Money & Banking

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Can you spot the 2 glaring mistakes on this bank's credit card?

<p>One of Singapore’s top banks has released an exclusive gold-plated credit card for its high-rolling millionaire customers.</p> <p>However, the unveiling of the credit card issued by United Overseas Bank (UOB) was overshadowed by two glaring mistakes on the plaque it was displayed on.</p> <p>Can you spot the two mistakes on the diamond-studded plaque?</p> <p style="text-align: center;"><img width="498" height="645" src="/media/7819322/1_498x645.jpg" alt="1 (157)"/></p> <p>The plaque reads: “For those who value exclusivity in it’s most extinguished form.”</p> <p>“They should have employed a better copywriter to 'extinguish' themselves from the competition!” noted one social media user who posted a photo of the plaque.</p> <p>Commentators also speculated whether the word was meant to be written as ‘distinguished’ or ‘exquisite’, while others pointed out that there was an unnecessary apostrophe in ‘it’s’.</p> <p>The UOB exclusive Reserve Card is offered only to UOB Privilege Reserve wealth management service clients who keep above a minimum balance of $2 million in assets with the bank.</p> <p>Social media users quickly criticised the copywriting on the plaque, with one saying: “I’m just glad there is a card that is designed for firefighters finally.”</p> <p>“When you have 1 million to spend, I guess you would need to extinguish the heat from swiping the card,” another wrote.</p> <p>The bank has since said that the plaque was a display for a promotional event earlier this week and it is not the final copy.</p> <p>MREC-TAG-HERE</p> <p>“The promotional text that was printed only for a table display at a private event last night had been overlooked during our clearance process,” Ms Choo Wan Sim, head of Cards and Payments Singapore at UOB, told <span style="text-decoration: underline;"><em><strong><a href="https://www.channelnewsasia.com/news/singapore/diamond-embellished-uob-reserve-metal-card-10451802" target="_blank">Chanel NewsAsia</a></strong></em></span>. </p>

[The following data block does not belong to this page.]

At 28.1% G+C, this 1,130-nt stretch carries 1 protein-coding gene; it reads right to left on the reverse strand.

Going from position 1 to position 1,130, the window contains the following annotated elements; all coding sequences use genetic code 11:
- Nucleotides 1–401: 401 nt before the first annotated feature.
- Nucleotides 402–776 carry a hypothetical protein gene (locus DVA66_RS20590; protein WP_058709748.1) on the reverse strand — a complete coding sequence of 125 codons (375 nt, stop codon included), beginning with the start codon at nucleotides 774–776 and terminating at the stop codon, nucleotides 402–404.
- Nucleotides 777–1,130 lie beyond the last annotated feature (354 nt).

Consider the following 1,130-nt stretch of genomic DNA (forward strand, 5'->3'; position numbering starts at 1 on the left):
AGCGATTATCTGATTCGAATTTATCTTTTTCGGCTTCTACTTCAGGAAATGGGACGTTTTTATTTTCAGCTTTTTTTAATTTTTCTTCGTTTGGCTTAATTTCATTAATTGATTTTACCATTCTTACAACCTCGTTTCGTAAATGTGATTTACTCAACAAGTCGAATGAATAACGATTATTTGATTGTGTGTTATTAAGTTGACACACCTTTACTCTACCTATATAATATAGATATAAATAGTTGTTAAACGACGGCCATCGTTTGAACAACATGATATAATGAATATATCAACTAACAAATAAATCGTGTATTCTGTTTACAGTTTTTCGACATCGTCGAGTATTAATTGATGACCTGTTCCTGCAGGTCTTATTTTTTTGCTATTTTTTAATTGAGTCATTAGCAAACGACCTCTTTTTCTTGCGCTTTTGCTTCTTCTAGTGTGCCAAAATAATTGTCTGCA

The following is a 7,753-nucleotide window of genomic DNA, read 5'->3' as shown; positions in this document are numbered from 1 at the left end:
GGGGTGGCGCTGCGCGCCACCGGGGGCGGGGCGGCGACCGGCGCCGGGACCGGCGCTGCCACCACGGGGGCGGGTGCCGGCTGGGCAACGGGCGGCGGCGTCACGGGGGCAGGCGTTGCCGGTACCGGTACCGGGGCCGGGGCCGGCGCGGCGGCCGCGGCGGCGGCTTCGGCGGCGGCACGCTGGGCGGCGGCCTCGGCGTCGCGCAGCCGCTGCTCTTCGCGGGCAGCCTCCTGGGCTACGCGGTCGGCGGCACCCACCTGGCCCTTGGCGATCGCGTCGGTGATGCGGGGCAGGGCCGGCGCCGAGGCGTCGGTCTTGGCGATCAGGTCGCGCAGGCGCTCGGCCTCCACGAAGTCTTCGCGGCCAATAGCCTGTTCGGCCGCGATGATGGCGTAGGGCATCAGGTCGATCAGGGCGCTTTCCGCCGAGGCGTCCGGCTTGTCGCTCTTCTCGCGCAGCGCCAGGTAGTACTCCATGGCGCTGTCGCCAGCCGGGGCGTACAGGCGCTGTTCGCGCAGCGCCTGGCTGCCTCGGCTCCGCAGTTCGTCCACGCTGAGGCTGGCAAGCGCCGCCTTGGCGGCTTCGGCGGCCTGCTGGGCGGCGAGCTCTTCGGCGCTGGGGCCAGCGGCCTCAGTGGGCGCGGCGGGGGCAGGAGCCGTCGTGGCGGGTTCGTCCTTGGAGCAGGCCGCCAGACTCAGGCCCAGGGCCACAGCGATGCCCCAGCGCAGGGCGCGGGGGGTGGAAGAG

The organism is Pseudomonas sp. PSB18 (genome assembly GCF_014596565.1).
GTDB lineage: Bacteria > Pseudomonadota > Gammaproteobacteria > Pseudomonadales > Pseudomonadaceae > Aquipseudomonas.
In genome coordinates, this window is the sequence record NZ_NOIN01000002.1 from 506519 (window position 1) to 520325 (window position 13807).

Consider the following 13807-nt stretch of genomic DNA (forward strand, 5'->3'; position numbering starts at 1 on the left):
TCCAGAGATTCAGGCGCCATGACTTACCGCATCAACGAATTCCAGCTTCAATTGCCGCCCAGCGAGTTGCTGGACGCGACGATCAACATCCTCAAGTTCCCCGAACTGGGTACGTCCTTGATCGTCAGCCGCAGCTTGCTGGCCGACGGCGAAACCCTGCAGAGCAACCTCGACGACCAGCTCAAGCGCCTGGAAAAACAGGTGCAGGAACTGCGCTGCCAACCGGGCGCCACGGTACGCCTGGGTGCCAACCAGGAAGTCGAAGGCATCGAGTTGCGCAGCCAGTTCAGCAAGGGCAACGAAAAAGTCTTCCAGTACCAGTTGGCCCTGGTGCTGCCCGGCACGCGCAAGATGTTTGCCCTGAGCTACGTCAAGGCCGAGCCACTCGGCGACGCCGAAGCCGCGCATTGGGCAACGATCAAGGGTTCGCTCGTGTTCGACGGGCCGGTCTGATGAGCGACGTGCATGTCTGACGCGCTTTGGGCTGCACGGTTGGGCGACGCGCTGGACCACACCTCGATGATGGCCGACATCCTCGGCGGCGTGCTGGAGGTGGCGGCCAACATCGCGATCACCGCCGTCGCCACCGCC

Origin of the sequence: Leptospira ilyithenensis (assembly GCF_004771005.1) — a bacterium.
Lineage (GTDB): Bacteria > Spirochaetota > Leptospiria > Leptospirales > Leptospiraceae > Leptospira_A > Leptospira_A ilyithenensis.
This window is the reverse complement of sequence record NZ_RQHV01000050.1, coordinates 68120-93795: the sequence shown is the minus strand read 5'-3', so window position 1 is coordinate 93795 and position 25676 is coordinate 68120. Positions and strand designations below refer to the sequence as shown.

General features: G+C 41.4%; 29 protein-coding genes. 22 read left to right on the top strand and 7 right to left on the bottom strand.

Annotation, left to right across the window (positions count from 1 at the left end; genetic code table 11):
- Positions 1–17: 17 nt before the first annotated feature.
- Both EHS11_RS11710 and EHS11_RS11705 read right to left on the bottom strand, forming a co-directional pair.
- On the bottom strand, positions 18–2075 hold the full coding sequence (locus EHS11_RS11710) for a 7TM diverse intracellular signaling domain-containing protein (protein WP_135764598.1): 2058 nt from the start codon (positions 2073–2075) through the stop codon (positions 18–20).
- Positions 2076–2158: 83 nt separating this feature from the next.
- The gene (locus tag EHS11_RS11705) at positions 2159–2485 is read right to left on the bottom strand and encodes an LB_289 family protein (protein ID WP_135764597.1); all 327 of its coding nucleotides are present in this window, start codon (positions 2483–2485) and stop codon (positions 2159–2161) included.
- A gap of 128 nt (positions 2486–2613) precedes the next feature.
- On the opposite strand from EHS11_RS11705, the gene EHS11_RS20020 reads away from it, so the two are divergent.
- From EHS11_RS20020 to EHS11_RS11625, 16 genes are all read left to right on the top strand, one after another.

Money & Banking

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5 tricks to choose fastest line at supermarket